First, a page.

Valentine’s Day was a day of good news, bad news for Kelsea Ballerini. On the down side, the singer was battling a case of the flu. But that didn’t deter her from headlining for the first time on one of Country Music’s most esteemed stages — The Ryman Auditorium — while touring to promote her sophomore album Unapologetically.
“That one was very special, I think, because of the importance of the Ryman Auditorium. I found myself really wanting people to clap more, to stand up and sing. I had never experienced that at the Ryman before, and wondered what it was going to feel like. The room carried that depth and significance, and the history that it has. It came to life in the way that I hoped it would with that particular show. It was a really cool moment.”
The night was also magical for one of Ballerini’s fans, who was in attendance at “The Mother Church.” The Black River recording artist noticed that Abby Stephens was near the front of the stage. As it turns out, she was also there at the beginning of her career.
”It’s funny — I haven’t seen her in a few years, and I didn’t know she was coming to the show,” Ballerini relates. “I met her in Dallas at the ACM’s. I was playing a tiny side stage outdoors. There were maybe 30 people there. I remember her coming up to me before I went on stage, and she said, ‘My name is Abby. I want to be a singer, and I really like your music.’ I brought her on stage then, and I’ve seen her a couple of times since. I saw her in the crowd, so thought I would get her up on stage with me [to help sing “Dibs”] at the Ryman. It was special.”
Obviously, bringing a fan on stage to sing with her every night isn’t the norm, but being able to make a memory for someone like Stephens — or newcomer Bailey Bryan, who is opening for her on her Unapologetically tour this year — is a role that Ballerini cherishes. It gives her a chance to pay forward what mentors such as Shania Twain or Taylor Swift have done for her.
“It’s hard to wrap my mind around that because I am so new, but I am really aware that Shania bringing me on stage or tweeting about me [was] so pivotal for me,” she explains. “These people were so much further along than me, and they were reaching out their hand. So, if I can do something like that for someone, that’s an awesome [feeling].”
Also making an appearance during her Ryman debut was her husband, Morgan Evans, who came with flowers. When asked about married life, the singer says the honeymoon is still ongoing — though time together is at a premium. “We’ve both been so busy. He put out his first single [“Kiss Somebody”], and got off the road with Cole Swindell, and will be out on the road with Chris Young in a few weeks. During the weeks, we see each other at home, and we’re each other’s biggest teammates, and then on the weekend, we are warriors.”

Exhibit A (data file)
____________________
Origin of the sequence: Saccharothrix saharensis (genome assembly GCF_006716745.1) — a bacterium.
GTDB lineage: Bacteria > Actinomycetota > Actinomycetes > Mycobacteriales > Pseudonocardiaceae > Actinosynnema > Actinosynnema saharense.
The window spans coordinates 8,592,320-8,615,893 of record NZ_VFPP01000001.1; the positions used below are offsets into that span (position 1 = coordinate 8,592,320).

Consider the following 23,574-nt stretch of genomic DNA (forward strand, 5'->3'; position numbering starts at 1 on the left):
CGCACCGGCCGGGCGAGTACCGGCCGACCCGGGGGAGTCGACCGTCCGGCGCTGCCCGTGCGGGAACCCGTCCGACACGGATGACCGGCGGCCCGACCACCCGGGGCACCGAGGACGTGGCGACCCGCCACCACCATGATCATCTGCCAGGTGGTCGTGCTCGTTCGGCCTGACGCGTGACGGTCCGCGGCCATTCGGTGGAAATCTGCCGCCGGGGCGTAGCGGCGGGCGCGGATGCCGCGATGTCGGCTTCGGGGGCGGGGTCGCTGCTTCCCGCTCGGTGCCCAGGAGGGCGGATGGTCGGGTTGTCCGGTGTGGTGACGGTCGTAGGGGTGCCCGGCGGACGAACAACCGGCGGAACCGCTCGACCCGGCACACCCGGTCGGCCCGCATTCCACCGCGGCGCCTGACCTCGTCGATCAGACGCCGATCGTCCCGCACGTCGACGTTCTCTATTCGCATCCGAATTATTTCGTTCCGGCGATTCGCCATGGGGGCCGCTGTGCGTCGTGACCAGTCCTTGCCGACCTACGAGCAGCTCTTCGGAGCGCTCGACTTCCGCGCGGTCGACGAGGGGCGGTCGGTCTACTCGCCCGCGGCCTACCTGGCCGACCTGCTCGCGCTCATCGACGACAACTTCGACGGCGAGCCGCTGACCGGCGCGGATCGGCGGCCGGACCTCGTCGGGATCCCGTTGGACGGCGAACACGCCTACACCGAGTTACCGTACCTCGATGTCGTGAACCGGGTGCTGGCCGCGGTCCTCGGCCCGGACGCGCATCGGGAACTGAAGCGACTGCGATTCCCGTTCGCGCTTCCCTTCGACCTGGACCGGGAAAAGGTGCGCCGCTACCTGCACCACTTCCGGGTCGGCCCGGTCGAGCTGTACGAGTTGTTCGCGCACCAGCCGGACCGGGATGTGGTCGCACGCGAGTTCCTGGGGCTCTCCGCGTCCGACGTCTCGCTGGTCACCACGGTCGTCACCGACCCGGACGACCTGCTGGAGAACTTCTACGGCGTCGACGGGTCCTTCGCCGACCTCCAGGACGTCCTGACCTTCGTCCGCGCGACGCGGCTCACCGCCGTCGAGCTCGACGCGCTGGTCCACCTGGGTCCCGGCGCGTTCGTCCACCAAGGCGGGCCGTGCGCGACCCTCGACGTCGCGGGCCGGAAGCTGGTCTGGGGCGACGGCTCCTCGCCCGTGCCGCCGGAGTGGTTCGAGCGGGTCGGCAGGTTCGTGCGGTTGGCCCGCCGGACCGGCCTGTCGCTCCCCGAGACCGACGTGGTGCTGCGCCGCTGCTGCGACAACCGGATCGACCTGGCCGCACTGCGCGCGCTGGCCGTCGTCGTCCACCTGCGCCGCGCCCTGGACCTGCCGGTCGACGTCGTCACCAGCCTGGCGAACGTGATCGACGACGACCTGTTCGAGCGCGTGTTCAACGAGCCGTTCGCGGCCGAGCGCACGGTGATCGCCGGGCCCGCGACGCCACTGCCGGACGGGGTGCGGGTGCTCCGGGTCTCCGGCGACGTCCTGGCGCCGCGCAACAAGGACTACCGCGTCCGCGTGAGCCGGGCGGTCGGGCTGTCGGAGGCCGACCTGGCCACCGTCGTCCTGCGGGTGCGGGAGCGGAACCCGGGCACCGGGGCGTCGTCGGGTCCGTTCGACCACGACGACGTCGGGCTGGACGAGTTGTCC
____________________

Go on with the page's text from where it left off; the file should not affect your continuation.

And on the road is where Ballerini will be much of the year – whether headlining, or in support of Keith Urban on his upcoming Graffiti U tour. Nobody is looking forward to that experience any more than Ballerini herself. “I don’t think it’s any secret that he’s my favorite artist,” she raves. “The way that he grows and re-invents himself, but always leads with a great lyric… ‘Stupid Boy’ is the song that made me stop in my tracks and want to do this.”
She’ll certainly have plenty of her own hits to perform while on stage, with her “Legends” having just become her fourth number one onBillboard?’s Country Airplay chart. After hitting the summit with her first three singles, seeing “Yeah Boy” peak at No. 3 made her appreciate that moment all the more. “It just reminded that having a No. 1 isn’t something you should ever take for granted. You’ve got to keep your head down and work hard. With the first three singles going No. 1, I think there was a thought process of ‘Is this what it’s always going to be like?’ Then, the answer was no, and it came rather quickly. That was a really good perspective-change. With ‘Legends,’ it wasn’t the easiest song to release. It’s a mid-tempo story song in the middle of the summer. We knew that, but we also felt lyrically and maturity-wise, it was the right choice.”
The singer hopes that her next single, “I Hate Love Songs,” will also be a choice that pays dividends. She said the song wasn’t even on her radar as far as making Unapologetically: “It wasn’t going to be on the album originally. We thought we were done with it, but I had about five co-writes left. So, I go into one with Trevor Rosen and Shane McAnally. I know them both really well, and they know that I had been writing for this record for two years. We went in, and they asked ‘What else do you need for this album?’ I said ‘You know what? I think I need another love song, but gosh, I hate love songs!’ As soon as it came out of my mouth, we just looked at each other as if to say ‘Go.’ It was just the most poetic, fun, Dr. Seuss kind of words that we were using, and it just fell out.”
Once she began to play the song live, she knew she had something. “I played it at the Grand Ole Opry, and I had never gotten a reaction like that before,” she recalls. “After every line, we had to slow down, because people were reacting. I walked off the stage and texted my manager and label, and said that we needed to re-think putting this one on the album. We did, and I played it all last year on the Heart Break tour with Lady Antebellum, as well as on my tour. Wherever we’ve played it, it’s consistently reacted well. So, I’m very excited to see what it’s going to do.”